I have been thinking much - perhaps because of my calling in the Primary, perhaps because my thoughts have drifted as of late to my unborn children - about how to protect children from the wiles of the world as it grows more and more sinister, especially from the clutches of that dreaded plague, pornography.
As I have read the end of 2 Nephi and the beginning chapters of Jacob in the Book of Mormon, my mind has been directed to their emphasis on the Savior. Nephi writes (or chisels, more like), "And we talk of Christ, we rejoice in Christ, we preach of Christ, we prophesy of Chirst, and we write according to our prophecies, that our children may know to what source they may look for a remission of their sins."
Again, Jacob writes/chisels: "we labor diligently to engraven these words upon plates, hoping that our beloved brethren and our children will receive them with thankful hearts...For, for this intent have we written these things, that they may know that we knew of Christ, and we had a hope of his glory many hundred years before his coming; and not only we ourselves had a hope of his glory, but also all the holy prophets which were before us."
As we have been teaching the six and seven year olds in our Primary class, my mind has pondered these scriptures: how can I help the children develop testimonies of Christ? How can they begin to understand the atonement, a complicated concept, at their tender age?
As I have dwelt on this, I have become convinced that the greatest gift we - my husband and I - can give them, and one that will help them later guard against the wiles of the world - are experiences where they can develop a testimony of their Savior, Jesus Christ.
Yet, I asked, how is this done?
As background, there has been a methodical process we have followed in teaching them line upon line gospel principles to build up to the culminating doctrine of Christ: asking, gratitude, putting those two things together in faithful prayers, what the Spirit feels like, and how to navigate the scriptures. We have also gotten them reading the Book of Mormon with a reward system. (If there is enough good feedback (or even a little) in response to this blog, I can post the structure of what we have taught, but putting it all here would be complicated).
Yet gaining a testimony of and developing a relationship with Jesus Christ is actually more complicated than developing a relationship with Heavenly Father, to whom we pray and receive answers, and understanding--and feeling--the Holy Spirit.
As I have prayerfully thought about how to help them gain testimonies of Jesus Christ, I have wondered how children who cannot sin and therefore are not in need the atonement (in my faith, we believe children are not in need of repentance till they are accountable, which age we specify as 8, when they can chose to be baptized) can develop a testimony of that atonement.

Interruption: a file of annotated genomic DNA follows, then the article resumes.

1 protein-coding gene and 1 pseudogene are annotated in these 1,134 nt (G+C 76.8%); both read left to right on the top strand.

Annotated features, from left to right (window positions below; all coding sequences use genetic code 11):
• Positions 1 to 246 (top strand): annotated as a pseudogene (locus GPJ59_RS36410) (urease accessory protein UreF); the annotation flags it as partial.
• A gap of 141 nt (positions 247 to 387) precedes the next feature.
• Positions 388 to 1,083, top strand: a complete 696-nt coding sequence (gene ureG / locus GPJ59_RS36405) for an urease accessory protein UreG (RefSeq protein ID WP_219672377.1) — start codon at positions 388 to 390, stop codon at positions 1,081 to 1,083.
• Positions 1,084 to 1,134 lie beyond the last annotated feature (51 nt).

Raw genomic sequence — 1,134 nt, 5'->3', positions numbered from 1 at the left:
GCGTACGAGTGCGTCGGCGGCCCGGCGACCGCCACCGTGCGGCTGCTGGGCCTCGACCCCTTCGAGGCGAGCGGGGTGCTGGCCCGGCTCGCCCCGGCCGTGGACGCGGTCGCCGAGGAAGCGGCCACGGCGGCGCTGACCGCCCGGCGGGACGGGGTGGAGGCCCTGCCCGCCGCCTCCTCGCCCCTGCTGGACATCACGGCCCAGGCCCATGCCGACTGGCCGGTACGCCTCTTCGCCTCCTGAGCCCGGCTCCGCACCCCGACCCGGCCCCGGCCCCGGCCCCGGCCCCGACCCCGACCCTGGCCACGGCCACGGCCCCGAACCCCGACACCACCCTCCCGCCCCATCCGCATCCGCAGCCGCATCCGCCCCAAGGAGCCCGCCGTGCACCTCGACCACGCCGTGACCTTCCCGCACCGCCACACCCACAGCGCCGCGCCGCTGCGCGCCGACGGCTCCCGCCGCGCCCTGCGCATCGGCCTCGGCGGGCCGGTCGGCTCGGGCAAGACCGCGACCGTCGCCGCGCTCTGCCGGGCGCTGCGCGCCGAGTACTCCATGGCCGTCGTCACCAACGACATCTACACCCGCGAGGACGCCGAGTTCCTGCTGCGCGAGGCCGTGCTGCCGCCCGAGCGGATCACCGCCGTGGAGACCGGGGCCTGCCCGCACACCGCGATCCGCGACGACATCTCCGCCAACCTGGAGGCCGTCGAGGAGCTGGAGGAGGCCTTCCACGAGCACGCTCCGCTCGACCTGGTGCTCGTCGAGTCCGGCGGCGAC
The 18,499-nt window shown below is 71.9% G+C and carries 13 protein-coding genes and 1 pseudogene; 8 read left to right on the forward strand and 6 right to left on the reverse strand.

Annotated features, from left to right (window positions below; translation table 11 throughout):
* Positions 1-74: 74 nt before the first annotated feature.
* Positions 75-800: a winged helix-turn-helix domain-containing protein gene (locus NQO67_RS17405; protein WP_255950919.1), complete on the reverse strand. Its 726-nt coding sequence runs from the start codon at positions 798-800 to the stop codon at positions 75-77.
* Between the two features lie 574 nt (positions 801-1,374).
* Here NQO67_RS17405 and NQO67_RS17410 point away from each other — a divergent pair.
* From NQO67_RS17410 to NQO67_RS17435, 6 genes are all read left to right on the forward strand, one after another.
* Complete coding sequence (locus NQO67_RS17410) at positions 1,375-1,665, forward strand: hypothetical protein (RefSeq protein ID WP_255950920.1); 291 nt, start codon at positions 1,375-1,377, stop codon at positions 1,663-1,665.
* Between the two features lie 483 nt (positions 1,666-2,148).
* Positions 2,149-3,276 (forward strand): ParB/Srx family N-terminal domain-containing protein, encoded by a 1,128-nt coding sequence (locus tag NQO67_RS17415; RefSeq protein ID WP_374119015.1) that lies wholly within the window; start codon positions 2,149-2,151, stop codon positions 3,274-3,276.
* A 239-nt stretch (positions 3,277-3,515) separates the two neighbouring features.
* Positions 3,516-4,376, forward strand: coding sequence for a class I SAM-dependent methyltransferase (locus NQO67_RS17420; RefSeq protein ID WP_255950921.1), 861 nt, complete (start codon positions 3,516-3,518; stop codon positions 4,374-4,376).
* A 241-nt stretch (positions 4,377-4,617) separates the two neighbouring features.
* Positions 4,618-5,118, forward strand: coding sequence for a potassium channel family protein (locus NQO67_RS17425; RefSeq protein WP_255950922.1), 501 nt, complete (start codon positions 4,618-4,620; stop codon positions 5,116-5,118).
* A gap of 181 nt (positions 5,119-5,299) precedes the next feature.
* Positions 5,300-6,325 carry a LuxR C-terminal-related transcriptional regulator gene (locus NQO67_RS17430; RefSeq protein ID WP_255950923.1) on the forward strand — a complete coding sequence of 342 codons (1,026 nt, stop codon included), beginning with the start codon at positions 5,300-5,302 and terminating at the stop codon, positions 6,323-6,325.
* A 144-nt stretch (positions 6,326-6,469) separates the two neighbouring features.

I realized in my musings, however, that the atonement is about more than repentance. I learned on my mission that we need the Savior's atonement anytime we fall short of the example Jesus Christ set, and that the atonement can change our natures such to become better. Could I help the children identify how they could become better, and then ask Heavenly Father in prayer that Christ change them in that way?
It was worth a try.
To prepare them for this experiment, two lessons ago, we taught about the #1 role of the Spirit (which they now know how to recognize) being to testify of Jesus Christ.
Then last lesson, I taught from Amulek's teachings (which story they are reading right now at home) that no unclean thing can dwell in the presence of God. I focused on how we need to be perfect to be in God's presence. Then, I had them close their eyes and imagine themselves as perfect children - what they would be like in heaven.
Next, I had them open their eyes and describe how the child they imagined was different from how they were right now. They said they would be more obedient to their parents, not hit their siblings, be better and more diligent at school, and so the list went on. They were getting, I thought.
I then shifted to my experiences with things that were not perfect about me--being controlling, for example. I was frustrated that I was that way, and asked continually for months in prayer that I be changed by the atonement. One day, after figuring out exactly what I was afraid of happening, I found that my heart felt different. I had been changed. I didn't understand how or why, but I knew that the Savior had changed me.
I then explained to the children that the Savior could change them, too. He could take the things that they had identified were not perfect about themselves, and change them. Their assignment then was to think about the thing that they would most want to change about themselves, and report back when we met again (would be a while because we were traveling and because General Conference, this weekend, interrupted our normal weekly lessons).
Crazy and winding and complicated as this all seemed to be, my husband commented that he thought they got it - they believed that Christ could change them, and they were going to think about something they wanted Him to change. Perfect.
In the next lesson, I will have them report in with their one thing. The follow-on assignment will be to have them add to their weekly "prayer lists" this thing that they will ask to have Christ change. We will follow up over the course of several weeks, and pray ourselves that our little experiment will work - that they will find themselves changed and begin their testimony of Jesus Christ's atonement. During those intervening weeks, we will focus on trying to explain the atonement and challenge them to begin underlining in red verses in their Book of Mormon readings that discuss Jesus Christ, but I think having them experience it will be so much more meaningful, powerful, and easier to understand.
Here's hoping our little experiment will work!